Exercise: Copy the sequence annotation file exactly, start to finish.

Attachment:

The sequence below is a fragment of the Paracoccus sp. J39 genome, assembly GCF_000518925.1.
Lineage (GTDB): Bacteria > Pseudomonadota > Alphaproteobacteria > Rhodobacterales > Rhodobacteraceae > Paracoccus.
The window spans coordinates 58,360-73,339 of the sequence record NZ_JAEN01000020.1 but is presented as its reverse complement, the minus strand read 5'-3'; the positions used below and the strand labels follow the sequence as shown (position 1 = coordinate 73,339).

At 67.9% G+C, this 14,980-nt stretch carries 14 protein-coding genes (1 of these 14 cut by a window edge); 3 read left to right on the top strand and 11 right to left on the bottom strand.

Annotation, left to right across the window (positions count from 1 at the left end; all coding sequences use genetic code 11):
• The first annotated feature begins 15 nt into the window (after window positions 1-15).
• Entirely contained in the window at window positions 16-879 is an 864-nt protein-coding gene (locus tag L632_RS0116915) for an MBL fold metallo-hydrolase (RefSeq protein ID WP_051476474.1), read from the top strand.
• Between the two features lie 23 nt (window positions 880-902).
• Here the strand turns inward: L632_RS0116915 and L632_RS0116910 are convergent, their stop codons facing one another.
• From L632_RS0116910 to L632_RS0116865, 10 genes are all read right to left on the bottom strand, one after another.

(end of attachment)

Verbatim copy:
The sequence below is a fragment of the Paracoccus sp. J39 genome, assembly GCF_000518925.1.
Lineage (GTDB): Bacteria > Pseudomonadota > Alphaproteobacteria > Rhodobacterales > Rhodobacteraceae > Paracoccus.
The window spans coordinates 58,360-73,339 of the sequence record NZ_JAEN01000020.1 but is presented as its reverse complement, the minus strand read 5'-3'; the positions used below and the strand labels follow the sequence as shown (position 1 = coordinate 73,339).

At 67.9% G+C, this 14,980-nt stretch carries 14 protein-coding genes (1 of these 14 cut by a window edge); 3 read left to right on the top strand and 11 right to left on the bottom strand.

Annotation, left to right across the window (positions count from 1 at the left end; all coding sequences use genetic code 11):
• The first annotated feature begins 15 nt into the window (after window positions 1-15).
• Entirely contained in the window at window positions 16-879 is an 864-nt protein-coding gene (locus tag L632_RS0116915) for an MBL fold metallo-hydrolase (RefSeq protein ID WP_051476474.1), read from the top strand.
• Between the two features lie 23 nt (window positions 880-902).
• Here the strand turns inward: L632_RS0116915 and L632_RS0116910 are convergent, their stop codons facing one another.
• From L632_RS0116910 to L632_RS0116865, 10 genes are all read right to left on the bottom strand, one after another.